The realm of chronic wound care is full of myths, old wives’ tales, and well-meaning, but unfortunately untrue, advice. If we take these at face value, we might seriously hinder a wound’s path to recovery.
Here are some of the most common myths about proper wound care that we’ve seen.
Saltwater help wounds heal faster than normal. Unfortunately, a dip in the ocean may do more harm than good when it comes to wound healing. Saltwater isn’t just water and salt, there’s a lot of other bacteria in the water, some of which may cause disease or other infections.
Band aids are breeding grounds for bacteria. You might have heard that leaving a wound exposed will help it heal, and that band aids just create a pocket for bacteria. In reality, band aids do the exact opposite. They help to keep harmful bacteria out of the wound, assisting to avoid the risk of infection. Leaving a wound exposed is like leaving your front door unlocked. Nevertheless, speak to your physician to find out which type of dressing is best for you.
The lack of a scar means better treatment. Wound care is extremely personal, and it’s important to remember that our bodies are all different and wounds will heal in their individual ways. Scars are influenced by several defining factors, such as the location of the injury and the patient’s age and diet.
Alcohol is a good disinfectant for wounds. While rubbing alcohol works well as an antiseptic, it’s useless as a wound disinfectant. Putting alcohol onto already sensitive skin or an open wound can do some real damage. If you’re working with a chronic wound, let your physician recommend an antiseptic that will be right for you and the wound in question.
You only need to seek treatment for larger wounds. At the end of the day, harmful bacteria don’t differentiate between a small wound and a large one. The size of a wound also has no bearing on it becoming a chronic wound, so it’s better to seek treatment as soon as you need it.
The time it takes for a wound to heal doesn’t matter. When dealing with chronic wounds, the progression of the healing process plays a large role. If your wound isn’t progressing through the normal stages of healing in the right amount of time, this is a sure sign that you should seek professional advice.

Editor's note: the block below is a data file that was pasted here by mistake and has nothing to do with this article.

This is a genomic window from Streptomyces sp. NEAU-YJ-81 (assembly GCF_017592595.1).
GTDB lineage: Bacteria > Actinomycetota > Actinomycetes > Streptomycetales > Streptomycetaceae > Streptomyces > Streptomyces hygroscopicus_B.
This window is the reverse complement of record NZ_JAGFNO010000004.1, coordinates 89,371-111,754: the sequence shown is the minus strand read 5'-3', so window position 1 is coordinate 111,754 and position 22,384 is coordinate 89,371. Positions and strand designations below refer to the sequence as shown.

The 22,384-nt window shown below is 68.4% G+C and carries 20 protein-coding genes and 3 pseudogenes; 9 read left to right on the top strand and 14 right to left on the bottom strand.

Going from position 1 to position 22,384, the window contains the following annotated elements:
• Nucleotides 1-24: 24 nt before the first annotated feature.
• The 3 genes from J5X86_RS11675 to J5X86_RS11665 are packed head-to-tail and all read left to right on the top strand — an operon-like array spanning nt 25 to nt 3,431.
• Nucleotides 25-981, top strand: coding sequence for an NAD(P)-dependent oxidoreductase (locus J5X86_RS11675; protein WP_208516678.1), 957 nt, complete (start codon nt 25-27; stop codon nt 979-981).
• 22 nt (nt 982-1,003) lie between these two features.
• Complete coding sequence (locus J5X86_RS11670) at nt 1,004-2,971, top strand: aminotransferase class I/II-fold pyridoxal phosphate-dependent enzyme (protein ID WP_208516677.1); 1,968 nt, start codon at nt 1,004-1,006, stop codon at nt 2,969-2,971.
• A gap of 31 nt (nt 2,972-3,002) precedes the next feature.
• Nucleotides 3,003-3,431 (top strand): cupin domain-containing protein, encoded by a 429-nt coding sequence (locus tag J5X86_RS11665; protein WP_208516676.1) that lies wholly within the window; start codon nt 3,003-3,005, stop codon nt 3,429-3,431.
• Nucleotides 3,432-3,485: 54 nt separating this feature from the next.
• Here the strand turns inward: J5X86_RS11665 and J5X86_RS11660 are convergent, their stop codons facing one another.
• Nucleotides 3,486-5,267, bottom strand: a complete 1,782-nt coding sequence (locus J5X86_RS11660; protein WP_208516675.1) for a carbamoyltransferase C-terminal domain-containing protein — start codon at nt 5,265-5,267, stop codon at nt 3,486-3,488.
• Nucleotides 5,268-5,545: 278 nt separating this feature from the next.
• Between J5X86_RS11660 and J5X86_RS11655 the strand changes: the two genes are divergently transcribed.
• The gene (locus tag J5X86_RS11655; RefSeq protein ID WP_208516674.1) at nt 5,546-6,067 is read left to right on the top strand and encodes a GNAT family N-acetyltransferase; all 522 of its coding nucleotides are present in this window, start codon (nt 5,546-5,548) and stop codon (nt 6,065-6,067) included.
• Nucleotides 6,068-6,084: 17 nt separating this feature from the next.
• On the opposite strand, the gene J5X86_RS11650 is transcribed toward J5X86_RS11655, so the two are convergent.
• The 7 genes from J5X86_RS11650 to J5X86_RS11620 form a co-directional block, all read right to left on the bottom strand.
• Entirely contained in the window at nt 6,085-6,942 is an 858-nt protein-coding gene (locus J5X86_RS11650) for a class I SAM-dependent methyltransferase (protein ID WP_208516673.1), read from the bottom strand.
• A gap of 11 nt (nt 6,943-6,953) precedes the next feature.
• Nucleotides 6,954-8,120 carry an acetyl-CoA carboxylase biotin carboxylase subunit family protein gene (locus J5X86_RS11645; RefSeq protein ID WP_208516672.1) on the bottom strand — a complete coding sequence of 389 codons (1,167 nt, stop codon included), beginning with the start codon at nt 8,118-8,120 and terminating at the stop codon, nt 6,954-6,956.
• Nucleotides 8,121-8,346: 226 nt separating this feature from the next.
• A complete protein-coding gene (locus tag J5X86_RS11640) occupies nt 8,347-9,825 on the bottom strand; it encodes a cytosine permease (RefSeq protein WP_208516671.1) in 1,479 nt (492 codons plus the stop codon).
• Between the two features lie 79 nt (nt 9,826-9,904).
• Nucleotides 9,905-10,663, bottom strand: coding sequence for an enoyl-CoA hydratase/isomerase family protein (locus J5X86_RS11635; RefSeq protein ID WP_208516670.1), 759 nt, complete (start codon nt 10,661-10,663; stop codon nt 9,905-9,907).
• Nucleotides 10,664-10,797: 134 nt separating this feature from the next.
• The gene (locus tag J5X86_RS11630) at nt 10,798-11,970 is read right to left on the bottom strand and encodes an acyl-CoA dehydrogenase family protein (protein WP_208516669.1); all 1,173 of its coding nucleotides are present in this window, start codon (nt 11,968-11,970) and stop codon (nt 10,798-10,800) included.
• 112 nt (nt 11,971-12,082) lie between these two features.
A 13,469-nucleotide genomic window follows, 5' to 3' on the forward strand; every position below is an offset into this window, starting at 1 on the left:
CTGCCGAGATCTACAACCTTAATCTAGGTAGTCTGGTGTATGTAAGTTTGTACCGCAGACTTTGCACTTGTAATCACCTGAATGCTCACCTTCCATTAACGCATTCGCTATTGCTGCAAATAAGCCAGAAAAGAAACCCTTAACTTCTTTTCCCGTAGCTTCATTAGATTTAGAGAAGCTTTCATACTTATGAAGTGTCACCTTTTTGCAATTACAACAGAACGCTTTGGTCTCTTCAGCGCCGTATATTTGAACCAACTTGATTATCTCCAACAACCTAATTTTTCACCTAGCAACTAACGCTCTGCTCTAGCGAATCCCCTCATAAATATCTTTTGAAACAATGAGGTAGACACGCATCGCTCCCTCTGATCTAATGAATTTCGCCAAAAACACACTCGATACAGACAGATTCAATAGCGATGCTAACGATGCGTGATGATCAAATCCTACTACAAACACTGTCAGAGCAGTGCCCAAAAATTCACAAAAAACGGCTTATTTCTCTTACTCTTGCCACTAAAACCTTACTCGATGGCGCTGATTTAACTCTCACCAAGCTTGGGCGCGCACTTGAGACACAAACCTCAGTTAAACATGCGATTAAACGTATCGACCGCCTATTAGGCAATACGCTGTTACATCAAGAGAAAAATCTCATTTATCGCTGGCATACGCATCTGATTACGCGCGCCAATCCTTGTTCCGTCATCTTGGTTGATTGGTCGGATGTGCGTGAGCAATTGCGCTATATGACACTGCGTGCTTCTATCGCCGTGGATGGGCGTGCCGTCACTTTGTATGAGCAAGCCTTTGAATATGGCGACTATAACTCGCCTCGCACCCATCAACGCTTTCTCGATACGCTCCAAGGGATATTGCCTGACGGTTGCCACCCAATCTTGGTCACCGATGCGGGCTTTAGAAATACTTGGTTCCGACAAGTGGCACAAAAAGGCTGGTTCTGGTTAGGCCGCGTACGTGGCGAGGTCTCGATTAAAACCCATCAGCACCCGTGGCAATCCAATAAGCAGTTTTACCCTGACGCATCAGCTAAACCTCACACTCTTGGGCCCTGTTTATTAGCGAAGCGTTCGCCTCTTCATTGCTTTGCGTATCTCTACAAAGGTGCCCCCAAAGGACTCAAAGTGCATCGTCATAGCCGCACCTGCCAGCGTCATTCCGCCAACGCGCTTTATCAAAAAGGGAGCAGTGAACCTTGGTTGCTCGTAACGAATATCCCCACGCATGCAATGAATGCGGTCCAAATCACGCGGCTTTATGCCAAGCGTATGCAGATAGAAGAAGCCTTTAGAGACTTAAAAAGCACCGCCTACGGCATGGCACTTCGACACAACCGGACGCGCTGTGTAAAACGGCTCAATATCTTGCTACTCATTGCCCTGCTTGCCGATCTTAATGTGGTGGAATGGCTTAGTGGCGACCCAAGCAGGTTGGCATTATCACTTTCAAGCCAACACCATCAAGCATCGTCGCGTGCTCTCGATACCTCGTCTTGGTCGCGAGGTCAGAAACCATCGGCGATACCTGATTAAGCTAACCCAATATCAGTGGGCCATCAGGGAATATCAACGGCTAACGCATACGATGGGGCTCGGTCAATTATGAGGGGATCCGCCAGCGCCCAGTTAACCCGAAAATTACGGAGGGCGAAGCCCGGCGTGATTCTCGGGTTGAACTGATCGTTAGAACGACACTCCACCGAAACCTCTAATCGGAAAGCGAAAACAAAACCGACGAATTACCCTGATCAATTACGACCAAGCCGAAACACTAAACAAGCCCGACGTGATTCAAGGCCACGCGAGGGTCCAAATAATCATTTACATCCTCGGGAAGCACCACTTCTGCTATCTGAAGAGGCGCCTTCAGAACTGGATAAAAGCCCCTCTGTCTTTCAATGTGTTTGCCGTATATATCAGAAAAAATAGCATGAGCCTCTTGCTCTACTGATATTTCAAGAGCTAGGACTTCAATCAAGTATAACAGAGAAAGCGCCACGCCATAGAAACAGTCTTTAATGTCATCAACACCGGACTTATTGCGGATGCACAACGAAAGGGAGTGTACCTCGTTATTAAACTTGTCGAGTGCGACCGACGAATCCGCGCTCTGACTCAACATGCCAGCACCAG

Scabs over a wound is a good sign. While you may think this could be good, it’s actually the opposite. When a wound is scabbed over, this means that the area is too dry, and new skin cells will struggle to cover and fix the wound in the right way. In the worst case, scabs might even keep harmful bacteria close to sensitive tissue, which could result in an infection.
Tissue removal is the only option available. Luckily, there are plenty of other non-surgical options to aid in chronic wound care. As always, the best wound strategy for you should be created with advice from your physician.
Hyperbaric oxygen therapy (HBOT) isn’t effective for chronic wounds. Research has shown that HBOT is highly effective for chronic wound care. By supplying your body with 100% oxygen, wound healing is promoted, blood flow is increased, and inflammation is reduced.
Nutrition doesn’t play a role in chronic wound recovery. Nutrition in chronic wound care plays a vital part in making sure you have enough energy, vitamins, and minerals to help your body fight off infections and promote good tissue growth.
Stay on top of your chronic wounds by seeking professional advice at the earliest opportunity. Contact us at RegenQuest for more information about how HBOT and proper nutrition can help you on your path to chronic wound recovery.